Forgive yourself for not being perfect: No one does everything perfectly. Accept that you may cross the finish line for a task that is flawed in how you did it, but that’s fine. 

Change Your Inner Dialogue: You may find you give into self-sabotaging when your inner voice says something like, “This is scary, and I can’t do it.” Reframe how you talk to yourself and say something like, “This feels intimidating, but I know I can handle it by taking it one step at a time.”

Can Treatment Help With Self-Sabotage? 

It’s easy to think of self-sabotaging as just a bad habit, but it can actually be a sign of a bigger problem. Seeking treatment can help someone dig into the issues that cause them to self-sabotage and stop engaging in this behavior.

Types of Treatment 

Seeking an evaluation from a physician or mental health counselor can help determine what type of treatment will help a person stop self-sabotaging. Depending on the results of the assessment, a person can attend outpatient or residential treatment to help them change.


There are two types of talk therapy that can help uncover the source of a person’s need to self-sabotage. The first is cognitive-behavioral therapy (CBT). CBT helps people recognize their negative thought patterns and replace them with positive ones. Another type of therapy that can help is dialectical behavior therapy (DBT). This helps people examine their behavior and learn to control their impulsivity. As a result, they can regulate their emotions and enjoy healthier relationships.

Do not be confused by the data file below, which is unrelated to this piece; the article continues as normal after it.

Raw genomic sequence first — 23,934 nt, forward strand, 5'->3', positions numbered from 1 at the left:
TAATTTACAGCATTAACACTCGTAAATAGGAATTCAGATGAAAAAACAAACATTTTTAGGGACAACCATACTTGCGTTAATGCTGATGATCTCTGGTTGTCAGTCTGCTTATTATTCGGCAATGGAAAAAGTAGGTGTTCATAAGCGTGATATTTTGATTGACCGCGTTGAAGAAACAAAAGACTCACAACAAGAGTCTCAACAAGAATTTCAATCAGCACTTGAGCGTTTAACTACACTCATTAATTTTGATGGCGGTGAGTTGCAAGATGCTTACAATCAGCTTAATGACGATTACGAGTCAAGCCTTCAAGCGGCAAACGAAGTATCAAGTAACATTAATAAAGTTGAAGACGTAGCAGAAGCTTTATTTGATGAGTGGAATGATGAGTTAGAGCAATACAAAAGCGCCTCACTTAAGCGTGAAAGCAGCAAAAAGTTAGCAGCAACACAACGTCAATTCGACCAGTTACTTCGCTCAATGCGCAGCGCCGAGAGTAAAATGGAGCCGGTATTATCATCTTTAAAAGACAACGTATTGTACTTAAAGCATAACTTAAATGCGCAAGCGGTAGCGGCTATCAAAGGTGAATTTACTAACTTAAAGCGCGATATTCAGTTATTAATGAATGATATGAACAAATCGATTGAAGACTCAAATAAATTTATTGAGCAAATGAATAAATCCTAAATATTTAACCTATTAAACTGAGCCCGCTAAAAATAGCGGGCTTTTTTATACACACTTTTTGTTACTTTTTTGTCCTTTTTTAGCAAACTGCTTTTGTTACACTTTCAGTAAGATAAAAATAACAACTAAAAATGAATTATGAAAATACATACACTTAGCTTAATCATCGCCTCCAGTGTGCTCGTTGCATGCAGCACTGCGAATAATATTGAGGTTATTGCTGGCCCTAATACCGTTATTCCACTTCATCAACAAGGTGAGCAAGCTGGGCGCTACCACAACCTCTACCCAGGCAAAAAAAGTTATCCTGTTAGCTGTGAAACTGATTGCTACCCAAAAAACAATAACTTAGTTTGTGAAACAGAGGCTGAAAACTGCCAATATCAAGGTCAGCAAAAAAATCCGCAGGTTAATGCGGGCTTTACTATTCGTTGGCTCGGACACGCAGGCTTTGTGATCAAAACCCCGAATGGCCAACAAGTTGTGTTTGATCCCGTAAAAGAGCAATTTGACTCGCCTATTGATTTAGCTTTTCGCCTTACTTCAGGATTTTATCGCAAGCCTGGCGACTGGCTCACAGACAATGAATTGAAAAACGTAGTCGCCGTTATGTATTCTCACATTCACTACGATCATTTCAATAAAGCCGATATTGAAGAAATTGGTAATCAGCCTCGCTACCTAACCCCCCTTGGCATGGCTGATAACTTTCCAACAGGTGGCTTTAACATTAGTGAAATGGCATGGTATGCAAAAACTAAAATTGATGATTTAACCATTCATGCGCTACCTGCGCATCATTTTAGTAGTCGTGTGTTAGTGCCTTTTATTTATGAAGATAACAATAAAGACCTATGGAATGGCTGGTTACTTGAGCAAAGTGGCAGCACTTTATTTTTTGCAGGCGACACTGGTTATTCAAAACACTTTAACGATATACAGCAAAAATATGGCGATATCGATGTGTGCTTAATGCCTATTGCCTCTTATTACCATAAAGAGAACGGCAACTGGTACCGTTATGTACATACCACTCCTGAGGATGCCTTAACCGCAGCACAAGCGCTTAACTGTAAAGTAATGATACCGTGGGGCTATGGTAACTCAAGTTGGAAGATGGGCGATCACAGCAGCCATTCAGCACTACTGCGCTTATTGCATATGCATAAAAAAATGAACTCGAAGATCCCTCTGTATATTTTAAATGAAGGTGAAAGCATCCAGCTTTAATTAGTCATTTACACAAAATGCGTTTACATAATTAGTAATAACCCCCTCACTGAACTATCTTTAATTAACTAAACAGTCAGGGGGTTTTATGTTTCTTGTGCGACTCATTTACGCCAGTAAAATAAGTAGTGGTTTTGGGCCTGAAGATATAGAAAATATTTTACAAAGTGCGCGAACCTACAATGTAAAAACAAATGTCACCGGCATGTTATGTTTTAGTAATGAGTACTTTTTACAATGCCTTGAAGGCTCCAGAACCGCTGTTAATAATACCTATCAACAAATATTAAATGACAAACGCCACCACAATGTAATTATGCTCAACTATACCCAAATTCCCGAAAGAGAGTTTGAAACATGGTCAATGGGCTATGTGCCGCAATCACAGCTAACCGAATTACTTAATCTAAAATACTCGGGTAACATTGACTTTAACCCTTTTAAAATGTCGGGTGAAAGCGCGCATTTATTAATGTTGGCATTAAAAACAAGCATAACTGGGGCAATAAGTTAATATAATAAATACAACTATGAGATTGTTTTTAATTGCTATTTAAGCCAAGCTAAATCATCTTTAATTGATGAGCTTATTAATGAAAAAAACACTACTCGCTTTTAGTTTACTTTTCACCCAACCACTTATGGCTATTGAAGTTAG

Contact Renewal Oasis, Our Behavioral Health Treatment Center in Palm Desert, California

The act of self-sabotaging isn’t always apparent to people when they engage in it. It can become such a habit that it causes a person to feel they don’t have the capability to achieve even simple goals. Renewal Oasis provides an extensive assessment that helps people understand why they self-sabotage when it’s related to a mental health disorder. When the root cause is addressed through evidence-based therapies, the person can put this destructive habit behind them and make real progress in their lives.

If you would like to discuss what might contribute to your tendency to self-sabotage and how you can overcome it, contact us now. We are happy to talk to you about your options for setting yourself up for success.